FS type: [4.2BSD] <enter>
> q
Write new label?: [y] y

We have created only a single "/" partition: swapping on the compact flash is strongly discouraged. Now we can build the filesystem:

# newfs -S 512 /dev/rsvnd0a
newfs: reduced number of fragments per cylinder group from 7832 to 7792 to enlarge last cylinder group
/dev/rsvnd0a: 61.2MB in 125376 sectors of 512 bytes
5 cylinder groups of 15.22MB, 974 blocks, 2048 inodes each
super-block backups (for fsck -b #) at:
 32, 31200, 62368, 93536, 124704,

mount it and install the two boot loaders with the installboot(8) command:

# mkdir /mnt/net4521
# mount /dev/svnd0a /mnt/net4521
# cp /usr/mdec/boot /mnt/net4521/
# /usr/mdec/installboot /mnt/net4521/boot /usr/mdec/biosboot svnd0

We can now set up some boot parameters in the /etc/boot.conf(5) configuration file. We will use it to set up the serial console, which has a default baud rate of 19200 (or 38400 for ALIX boards):

set tty com0
stty com0 19200

2.3 Building a custom kernel

Now that the disk is ready, we only have to populate it. Let's start with the kernel, for which we have two options: if the CF card is not too small, the easy and smooth (and recommended) way is copying the standard bsd kernel to it:

# cp /bsd /mnt/net4521/

Or else, if you need the kernel to be smaller and faster at boot time, you can build a custom kernel with only the bare minimum features. The following is a sample configuration file suitable for the latter case:

# OpenBSD config file for Soekris net4521 embedded system

machine		i386			# architecture, used by config; REQUIRED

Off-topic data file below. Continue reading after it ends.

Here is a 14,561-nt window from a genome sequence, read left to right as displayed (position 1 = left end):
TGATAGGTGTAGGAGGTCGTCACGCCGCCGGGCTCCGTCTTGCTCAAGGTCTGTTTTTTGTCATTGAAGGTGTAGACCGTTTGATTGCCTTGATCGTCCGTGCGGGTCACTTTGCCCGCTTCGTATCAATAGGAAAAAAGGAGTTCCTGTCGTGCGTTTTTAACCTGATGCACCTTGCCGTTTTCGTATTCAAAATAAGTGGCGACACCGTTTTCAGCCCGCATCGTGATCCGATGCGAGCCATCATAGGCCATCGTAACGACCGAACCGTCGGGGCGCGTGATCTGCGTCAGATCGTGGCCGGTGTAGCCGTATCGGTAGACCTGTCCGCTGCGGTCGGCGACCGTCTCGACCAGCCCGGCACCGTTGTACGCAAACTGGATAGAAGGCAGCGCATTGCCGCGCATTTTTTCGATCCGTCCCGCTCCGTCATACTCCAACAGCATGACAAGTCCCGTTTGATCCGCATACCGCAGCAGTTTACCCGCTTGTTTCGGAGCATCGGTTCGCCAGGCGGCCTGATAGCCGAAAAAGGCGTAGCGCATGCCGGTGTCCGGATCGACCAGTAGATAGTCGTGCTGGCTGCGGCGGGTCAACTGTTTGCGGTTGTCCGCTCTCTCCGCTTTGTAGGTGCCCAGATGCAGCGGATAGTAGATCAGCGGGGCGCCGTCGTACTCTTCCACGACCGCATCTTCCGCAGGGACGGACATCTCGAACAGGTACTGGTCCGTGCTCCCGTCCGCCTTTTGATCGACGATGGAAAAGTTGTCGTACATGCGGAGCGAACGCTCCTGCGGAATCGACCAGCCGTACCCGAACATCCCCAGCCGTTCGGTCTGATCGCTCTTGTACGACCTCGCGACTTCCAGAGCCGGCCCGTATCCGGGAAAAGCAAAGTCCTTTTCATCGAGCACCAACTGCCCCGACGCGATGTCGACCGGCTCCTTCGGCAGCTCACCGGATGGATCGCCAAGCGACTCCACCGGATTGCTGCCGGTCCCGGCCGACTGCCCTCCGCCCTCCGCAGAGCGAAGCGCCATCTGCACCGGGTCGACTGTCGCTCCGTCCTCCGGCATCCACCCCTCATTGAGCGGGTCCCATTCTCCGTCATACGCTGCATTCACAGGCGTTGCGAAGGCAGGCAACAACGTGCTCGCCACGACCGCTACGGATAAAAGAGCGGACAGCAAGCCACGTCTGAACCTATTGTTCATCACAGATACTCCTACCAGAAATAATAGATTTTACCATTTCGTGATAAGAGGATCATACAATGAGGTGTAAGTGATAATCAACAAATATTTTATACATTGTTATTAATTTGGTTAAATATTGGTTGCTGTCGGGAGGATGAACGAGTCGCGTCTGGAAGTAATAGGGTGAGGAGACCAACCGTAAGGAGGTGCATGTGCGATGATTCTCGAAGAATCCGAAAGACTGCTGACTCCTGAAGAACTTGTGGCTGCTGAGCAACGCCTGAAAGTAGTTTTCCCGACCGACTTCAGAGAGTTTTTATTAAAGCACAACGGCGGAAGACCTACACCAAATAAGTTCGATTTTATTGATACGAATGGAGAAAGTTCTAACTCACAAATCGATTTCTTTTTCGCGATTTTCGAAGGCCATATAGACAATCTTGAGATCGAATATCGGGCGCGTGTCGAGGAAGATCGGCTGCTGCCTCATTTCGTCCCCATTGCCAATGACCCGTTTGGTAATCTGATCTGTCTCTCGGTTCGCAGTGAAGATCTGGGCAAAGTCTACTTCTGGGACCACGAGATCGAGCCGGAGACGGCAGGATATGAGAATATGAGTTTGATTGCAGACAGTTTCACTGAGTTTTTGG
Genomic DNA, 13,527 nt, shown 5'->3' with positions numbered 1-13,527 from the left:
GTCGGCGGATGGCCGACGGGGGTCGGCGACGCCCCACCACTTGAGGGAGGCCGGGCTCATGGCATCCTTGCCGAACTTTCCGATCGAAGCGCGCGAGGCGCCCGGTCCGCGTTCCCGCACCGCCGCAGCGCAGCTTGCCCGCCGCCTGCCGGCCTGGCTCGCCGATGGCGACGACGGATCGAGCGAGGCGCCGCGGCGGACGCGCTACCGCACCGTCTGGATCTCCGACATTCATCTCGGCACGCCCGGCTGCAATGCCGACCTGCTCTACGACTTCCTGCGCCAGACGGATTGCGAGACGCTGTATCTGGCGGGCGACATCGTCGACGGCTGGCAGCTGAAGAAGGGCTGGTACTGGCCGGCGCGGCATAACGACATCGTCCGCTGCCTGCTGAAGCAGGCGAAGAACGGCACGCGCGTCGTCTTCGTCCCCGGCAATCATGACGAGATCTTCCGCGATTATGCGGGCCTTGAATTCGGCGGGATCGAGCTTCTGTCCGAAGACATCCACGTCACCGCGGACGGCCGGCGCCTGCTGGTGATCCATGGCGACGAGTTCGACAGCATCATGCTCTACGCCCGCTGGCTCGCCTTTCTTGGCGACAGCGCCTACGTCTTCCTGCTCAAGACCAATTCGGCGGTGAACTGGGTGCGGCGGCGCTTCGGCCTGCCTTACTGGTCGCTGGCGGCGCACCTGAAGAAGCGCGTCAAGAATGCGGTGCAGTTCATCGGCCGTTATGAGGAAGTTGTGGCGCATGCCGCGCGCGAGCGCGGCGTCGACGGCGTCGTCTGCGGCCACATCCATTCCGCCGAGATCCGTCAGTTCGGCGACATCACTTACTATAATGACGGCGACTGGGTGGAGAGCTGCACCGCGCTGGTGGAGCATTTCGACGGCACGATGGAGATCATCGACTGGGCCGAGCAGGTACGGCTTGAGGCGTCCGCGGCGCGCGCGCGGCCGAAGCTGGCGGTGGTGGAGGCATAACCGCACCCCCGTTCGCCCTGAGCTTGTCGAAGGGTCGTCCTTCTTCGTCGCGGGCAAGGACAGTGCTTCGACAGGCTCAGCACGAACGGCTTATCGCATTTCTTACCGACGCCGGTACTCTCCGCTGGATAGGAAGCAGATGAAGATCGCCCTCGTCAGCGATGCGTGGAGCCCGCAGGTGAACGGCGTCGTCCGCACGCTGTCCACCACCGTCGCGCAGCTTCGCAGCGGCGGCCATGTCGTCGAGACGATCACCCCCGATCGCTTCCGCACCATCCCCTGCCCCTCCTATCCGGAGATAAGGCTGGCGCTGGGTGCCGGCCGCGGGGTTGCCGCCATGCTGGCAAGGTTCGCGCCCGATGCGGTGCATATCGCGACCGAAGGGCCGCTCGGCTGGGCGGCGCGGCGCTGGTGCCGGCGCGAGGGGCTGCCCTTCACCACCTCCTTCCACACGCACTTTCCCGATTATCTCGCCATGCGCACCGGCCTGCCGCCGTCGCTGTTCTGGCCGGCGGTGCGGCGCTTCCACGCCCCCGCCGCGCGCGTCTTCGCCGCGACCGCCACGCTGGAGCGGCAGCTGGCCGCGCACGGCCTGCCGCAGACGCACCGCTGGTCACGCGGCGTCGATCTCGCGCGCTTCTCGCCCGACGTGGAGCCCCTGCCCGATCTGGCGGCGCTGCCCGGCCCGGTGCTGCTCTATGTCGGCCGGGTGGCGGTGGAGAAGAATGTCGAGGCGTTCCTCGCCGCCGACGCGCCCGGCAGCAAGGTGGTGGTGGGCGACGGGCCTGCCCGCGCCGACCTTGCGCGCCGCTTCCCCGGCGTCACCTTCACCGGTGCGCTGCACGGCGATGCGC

option		I486_CPU

# Operation Related Options
option		DUMMY_NOPS		# speed hack; recommended

# Debugging Options
option		DDB

# Filesystem Options
option		FFS
option		MFS
option		FDESC
option          FIFO

# Miscellaneous Options
option		CRYPTO
option		TIMER_FREQ=1189161
option		CONSPEED=19200

# Networking Options
option		INET
option		INET6
option		TCP_SACK
option		TCP_FACK
option          TCP_SIGNATURE
option		IPSEC
option		KEY
option		ALTQ
option		ALTQ_NOPCC

maxusers	5			# estimated number of users
config		bsd root on wd0a

mainbus0 	at root

cpu0		at mainbus?
bios0		at mainbus0
pcibios0 	at bios0 flags 0x0000	# use 0x30 for a total verbose

isa0		at mainbus0
pci*		at mainbus0

# power management and other environmental stuff
elansc*		at pci?			# AMD Elan SC520 System Controller
gpio*		at elansc?

# CardBus bus support
cardbus*	at cardslot?
pcmcia*		at cardslot?
cbb*		at pci?
cardslot*	at cbb?

npx0		at isa? port 0xf0 irq 13	# math coprocessor
isadma0		at isa?

com0		at isa? port 0x3f8 irq 4        # standard PC serial ports
com1		at isa? port 0x2f8 irq 3
com2		at isa? port 0x3e8 irq 5

wdc0		at isa? port 0x1f0 irq 14 flags 0x00	# WD100x compatible hard disk controller driver
wd*		at wdc? flags 0x0000	# WD100x compatible hard disk driver

# Networking devices
sis*		at pci?			# SiS 900/7016 ethernet Fast Ethernet driver
nsphyter*	at mii? phy ?		# NS and compatible PHYs

# Wireless network cards
wi*		at pcmcia?		# PRISM 2-3 wireless network driver

# Pseudo-devices
pseudo-device	mtrr		1	# driver for CPU memory range attributes
pseudo-device	nvram		1	# driver for reading PC NVRAM contents
pseudo-device	bio		1	# ioctl tunnel pseudo-device
pseudo-device	hotplug		1	# devices hot plugging

pseudo-device	ksyms		1	# kernel symbol table device
pseudo-device	systrace	1	# enforce and generate policies for system calls

pseudo-device	pf			# Packet filter
pseudo-device	pflog			# Packet filter logging interface
pseudo-device	pfsync			# Packet filter state table logging interface
pseudo-device	loop		2	# Loopback
pseudo-device	bpfilter 	16	# Berkeley Packet Filter